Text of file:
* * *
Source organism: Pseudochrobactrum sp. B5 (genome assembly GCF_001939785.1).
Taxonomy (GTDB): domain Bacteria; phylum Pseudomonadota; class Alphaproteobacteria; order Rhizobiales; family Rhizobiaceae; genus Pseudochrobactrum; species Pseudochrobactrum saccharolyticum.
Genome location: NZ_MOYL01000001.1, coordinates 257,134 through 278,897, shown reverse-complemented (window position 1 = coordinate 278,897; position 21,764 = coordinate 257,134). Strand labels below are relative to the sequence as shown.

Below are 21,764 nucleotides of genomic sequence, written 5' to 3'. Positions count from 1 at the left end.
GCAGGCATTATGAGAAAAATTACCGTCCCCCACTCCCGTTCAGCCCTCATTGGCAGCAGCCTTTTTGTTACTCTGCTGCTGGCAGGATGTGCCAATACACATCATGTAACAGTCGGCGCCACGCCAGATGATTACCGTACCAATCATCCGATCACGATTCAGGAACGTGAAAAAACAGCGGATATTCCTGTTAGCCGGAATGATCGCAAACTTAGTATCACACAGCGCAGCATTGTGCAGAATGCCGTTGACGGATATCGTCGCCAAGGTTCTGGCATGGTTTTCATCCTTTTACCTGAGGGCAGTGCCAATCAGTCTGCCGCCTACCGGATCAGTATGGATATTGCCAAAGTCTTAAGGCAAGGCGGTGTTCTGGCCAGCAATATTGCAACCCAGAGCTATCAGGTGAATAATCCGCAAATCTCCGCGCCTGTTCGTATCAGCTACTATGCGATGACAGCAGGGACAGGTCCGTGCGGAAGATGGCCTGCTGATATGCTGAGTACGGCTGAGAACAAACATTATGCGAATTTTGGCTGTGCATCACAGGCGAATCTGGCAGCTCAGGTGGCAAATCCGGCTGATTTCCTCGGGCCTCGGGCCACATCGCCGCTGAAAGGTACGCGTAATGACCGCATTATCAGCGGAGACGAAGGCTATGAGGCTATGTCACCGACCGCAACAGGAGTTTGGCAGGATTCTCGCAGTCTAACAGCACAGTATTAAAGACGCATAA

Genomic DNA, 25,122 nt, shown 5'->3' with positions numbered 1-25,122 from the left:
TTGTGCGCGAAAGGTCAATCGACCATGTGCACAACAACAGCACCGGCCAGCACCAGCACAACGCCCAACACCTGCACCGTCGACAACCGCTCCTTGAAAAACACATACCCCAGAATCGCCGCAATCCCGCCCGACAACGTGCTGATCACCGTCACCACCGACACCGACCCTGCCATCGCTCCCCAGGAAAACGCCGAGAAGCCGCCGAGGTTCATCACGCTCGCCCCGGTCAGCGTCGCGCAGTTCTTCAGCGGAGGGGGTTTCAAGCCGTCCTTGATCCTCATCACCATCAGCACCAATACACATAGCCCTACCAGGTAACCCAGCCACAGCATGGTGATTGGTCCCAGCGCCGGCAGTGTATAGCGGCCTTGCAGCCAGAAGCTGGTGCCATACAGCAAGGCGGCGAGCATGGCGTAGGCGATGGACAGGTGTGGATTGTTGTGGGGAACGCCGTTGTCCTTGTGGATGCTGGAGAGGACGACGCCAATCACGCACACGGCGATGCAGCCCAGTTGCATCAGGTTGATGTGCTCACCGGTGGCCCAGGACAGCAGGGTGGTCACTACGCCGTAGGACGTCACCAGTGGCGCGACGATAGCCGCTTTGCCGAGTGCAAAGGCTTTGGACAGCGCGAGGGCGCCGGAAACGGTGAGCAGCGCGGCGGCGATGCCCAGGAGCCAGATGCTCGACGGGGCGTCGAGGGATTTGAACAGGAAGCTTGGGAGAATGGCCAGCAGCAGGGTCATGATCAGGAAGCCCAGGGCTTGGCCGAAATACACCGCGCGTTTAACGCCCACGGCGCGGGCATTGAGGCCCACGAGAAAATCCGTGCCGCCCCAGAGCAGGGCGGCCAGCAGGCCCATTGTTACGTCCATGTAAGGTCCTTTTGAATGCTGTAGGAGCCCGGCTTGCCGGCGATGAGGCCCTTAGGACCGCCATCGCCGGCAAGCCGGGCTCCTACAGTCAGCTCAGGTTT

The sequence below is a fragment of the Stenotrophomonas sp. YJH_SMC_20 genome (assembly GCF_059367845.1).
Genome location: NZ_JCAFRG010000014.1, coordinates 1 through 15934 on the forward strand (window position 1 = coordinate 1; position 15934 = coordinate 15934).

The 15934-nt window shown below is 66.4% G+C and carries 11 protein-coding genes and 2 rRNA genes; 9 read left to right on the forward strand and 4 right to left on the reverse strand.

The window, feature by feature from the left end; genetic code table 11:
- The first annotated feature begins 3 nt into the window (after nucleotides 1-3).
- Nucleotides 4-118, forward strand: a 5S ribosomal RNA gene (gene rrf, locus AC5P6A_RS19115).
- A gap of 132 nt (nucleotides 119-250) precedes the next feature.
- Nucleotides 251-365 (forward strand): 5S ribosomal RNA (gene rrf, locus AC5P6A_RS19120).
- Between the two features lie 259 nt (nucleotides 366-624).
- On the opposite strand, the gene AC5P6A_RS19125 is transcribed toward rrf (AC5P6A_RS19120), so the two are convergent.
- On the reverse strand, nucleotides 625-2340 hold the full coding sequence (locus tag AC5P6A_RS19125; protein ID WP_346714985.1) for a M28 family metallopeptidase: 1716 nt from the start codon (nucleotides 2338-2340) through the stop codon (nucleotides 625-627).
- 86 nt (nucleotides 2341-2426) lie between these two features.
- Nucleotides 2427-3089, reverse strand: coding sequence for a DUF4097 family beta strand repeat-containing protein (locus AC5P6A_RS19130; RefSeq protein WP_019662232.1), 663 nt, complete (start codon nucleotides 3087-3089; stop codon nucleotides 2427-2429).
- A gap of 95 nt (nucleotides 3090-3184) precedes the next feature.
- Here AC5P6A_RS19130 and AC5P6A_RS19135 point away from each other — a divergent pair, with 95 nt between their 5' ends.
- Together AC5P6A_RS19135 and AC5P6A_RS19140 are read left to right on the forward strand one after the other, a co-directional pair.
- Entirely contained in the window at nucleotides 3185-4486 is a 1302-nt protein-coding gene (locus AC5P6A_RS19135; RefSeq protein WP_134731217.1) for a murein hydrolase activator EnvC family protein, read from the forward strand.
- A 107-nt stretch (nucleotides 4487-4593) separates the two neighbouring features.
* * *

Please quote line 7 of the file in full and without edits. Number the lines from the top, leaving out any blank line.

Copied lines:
TTGTGCGCGAAAGGTCAATCGACCATGTGCACAACAACAGCACCGGCCAGCACCAGCACAACGCCCAACACCTGCACCGTCGACAACCGCTCCTTGAAAAACACATACCCCAGAATCGCCGCAATCCCGCCCGACAACGTGCTGATCACCGTCACCACCGACACCGACCCTGCCATCGCTCCCCAGGAAAACGCCGAGAAGCCGCCGAGGTTCATCACGCTCGCCCCGGTCAGCGTCGCGCAGTTCTTCAGCGGAGGGGGTTTCAAGCCGTCCTTGATCCTCATCACCATCAGCACCAATACACATAGCCCTACCAGGTAACCCAGCCACAGCATGGTGATTGGTCCCAGCGCCGGCAGTGTATAGCGGCCTTGCAGCCAGAAGCTGGTGCCATACAGCAAGGCGGCGAGCATGGCGTAGGCGATGGACAGGTGTGGATTGTTGTGGGGAACGCCGTTGTCCTTGTGGATGCTGGAGAGGACGACGCCAATCACGCACACGGCGATGCAGCCCAGTTGCATCAGGTTGATGTGCTCACCGGTGGCCCAGGACAGCAGGGTGGTCACTACGCCGTAGGACGTCACCAGTGGCGCGACGATAGCCGCTTTGCCGAGTGCAAAGGCTTTGGACAGCGCGAGGGCGCCGGAAACGGTGAGCAGCGCGGCGGCGATGCCCAGGAGCCAGATGCTCGACGGGGCGTCGAGGGATTTGAACAGGAAGCTTGGGAGAATGGCCAGCAGCAGGGTCATGATCAGGAAGCCCAGGGCTTGGCCGAAATACACCGCGCGTTTAACGCCCACGGCGCGGGCATTGAGGCCCACGAGAAAATCCGTGCCGCCCCAGAGCAGGGCGGCCAGCAGGCCCATTGTTACGTCCATGTAAGGTCCTTTTGAATGCTGTAGGAGCCCGGCTTGCCGGCGATGAGGCCCTTAGGACCGCCATCGCCGGCAAGCCGGGCTCCTACAGTCAGCTCAGGTTT